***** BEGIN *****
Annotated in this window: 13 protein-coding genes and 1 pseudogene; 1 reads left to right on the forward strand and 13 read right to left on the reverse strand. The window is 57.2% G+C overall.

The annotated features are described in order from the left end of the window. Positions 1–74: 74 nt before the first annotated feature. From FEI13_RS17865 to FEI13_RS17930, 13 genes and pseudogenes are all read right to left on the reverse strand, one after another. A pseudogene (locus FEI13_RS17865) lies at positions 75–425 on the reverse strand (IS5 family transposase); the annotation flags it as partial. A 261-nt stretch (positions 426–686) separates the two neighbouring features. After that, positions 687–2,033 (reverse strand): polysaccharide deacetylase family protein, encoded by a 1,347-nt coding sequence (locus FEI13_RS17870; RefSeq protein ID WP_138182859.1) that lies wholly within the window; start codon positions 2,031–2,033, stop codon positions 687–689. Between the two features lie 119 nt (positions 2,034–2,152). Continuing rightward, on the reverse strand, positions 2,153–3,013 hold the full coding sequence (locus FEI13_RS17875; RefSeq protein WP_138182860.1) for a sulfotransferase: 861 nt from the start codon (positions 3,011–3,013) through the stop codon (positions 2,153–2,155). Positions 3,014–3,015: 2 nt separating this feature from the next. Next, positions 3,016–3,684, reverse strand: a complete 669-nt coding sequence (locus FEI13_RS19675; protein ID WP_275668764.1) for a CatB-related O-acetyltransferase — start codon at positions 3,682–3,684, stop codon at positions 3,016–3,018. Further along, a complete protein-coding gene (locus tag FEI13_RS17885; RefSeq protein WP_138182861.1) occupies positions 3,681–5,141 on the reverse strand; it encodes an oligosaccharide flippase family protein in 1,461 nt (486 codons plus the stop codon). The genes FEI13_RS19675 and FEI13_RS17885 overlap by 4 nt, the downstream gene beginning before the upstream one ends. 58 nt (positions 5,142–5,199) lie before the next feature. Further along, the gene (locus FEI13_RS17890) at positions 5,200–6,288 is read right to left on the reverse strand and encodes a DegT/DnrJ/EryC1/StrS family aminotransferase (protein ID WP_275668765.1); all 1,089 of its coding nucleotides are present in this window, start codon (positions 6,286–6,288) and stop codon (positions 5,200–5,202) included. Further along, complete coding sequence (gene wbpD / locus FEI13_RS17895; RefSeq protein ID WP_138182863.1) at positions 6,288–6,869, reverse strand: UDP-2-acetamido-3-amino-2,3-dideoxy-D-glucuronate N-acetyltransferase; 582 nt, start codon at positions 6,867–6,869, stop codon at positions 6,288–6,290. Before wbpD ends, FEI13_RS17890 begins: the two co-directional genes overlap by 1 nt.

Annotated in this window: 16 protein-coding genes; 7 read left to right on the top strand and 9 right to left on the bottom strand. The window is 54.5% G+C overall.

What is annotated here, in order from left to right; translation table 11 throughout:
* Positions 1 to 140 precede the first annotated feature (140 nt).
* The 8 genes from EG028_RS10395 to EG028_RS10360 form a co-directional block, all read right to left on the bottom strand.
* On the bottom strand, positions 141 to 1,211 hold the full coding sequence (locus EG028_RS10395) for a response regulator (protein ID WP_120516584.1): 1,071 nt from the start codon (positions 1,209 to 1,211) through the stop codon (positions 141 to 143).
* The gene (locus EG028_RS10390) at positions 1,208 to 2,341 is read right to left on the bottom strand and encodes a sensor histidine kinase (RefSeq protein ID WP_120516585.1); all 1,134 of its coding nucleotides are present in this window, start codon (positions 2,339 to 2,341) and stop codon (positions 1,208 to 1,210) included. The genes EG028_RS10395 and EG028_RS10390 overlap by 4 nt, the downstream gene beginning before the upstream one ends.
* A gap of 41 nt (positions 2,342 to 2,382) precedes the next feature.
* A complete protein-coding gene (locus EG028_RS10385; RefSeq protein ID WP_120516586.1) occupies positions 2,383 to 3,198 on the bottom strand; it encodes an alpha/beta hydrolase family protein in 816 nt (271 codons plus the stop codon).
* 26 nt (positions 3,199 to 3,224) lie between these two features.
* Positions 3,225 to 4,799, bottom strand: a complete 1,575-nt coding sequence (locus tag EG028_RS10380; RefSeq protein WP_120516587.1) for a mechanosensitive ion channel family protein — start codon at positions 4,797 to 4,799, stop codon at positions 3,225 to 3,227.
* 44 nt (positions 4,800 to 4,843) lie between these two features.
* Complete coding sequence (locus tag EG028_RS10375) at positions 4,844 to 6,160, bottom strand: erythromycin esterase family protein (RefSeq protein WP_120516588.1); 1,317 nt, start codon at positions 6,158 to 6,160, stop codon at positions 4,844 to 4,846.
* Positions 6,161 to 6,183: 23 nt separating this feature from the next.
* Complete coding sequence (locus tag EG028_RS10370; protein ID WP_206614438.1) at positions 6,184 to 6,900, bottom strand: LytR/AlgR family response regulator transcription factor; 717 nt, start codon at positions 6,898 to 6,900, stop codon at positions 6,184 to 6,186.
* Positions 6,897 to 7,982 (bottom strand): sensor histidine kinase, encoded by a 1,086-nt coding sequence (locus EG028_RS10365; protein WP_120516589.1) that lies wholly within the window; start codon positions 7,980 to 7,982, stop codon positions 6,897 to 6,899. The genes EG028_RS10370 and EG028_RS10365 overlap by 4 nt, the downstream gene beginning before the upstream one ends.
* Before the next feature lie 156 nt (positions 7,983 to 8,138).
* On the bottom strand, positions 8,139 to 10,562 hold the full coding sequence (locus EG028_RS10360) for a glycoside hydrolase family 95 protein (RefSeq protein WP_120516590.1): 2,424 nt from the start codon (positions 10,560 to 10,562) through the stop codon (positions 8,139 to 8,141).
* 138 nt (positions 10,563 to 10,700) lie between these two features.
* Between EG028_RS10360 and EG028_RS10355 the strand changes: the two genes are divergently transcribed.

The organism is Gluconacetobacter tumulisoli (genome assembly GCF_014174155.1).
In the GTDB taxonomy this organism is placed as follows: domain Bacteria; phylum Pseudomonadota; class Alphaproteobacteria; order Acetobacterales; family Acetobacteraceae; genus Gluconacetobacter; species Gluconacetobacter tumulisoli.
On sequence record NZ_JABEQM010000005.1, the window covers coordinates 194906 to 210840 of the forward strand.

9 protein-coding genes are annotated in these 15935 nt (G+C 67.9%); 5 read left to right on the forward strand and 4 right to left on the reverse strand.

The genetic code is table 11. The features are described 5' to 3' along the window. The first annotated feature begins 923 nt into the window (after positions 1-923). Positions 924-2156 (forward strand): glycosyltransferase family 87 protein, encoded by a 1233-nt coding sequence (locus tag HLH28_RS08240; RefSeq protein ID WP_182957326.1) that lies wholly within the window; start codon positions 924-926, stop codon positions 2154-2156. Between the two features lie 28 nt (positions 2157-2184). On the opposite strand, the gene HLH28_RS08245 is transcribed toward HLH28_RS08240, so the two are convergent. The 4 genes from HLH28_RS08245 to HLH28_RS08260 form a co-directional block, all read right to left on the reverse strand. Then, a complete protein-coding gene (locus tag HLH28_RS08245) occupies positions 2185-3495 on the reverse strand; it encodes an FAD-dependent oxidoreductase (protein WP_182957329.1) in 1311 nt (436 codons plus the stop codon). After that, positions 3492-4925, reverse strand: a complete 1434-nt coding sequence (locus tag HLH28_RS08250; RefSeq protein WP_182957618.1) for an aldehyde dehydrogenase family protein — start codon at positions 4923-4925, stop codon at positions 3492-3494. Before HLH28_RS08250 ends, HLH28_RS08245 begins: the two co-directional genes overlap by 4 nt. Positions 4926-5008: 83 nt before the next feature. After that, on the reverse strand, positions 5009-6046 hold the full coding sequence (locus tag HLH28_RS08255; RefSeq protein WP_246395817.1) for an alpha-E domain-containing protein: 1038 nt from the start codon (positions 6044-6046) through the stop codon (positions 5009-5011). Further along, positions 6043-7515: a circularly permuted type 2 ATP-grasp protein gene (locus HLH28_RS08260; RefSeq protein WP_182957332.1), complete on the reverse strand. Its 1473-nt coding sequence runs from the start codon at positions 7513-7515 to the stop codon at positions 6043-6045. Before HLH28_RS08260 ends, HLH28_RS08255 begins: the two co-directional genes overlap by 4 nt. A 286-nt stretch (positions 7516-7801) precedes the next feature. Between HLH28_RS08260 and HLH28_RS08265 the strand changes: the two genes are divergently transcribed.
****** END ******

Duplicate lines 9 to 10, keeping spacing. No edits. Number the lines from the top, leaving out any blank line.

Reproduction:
* A gap of 41 nt (positions 2,342 to 2,382) precedes the next feature.
* A complete protein-coding gene (locus EG028_RS10385; RefSeq protein ID WP_120516586.1) occupies positions 2,383 to 3,198 on the bottom strand; it encodes an alpha/beta hydrolase family protein in 816 nt (271 codons plus the stop codon).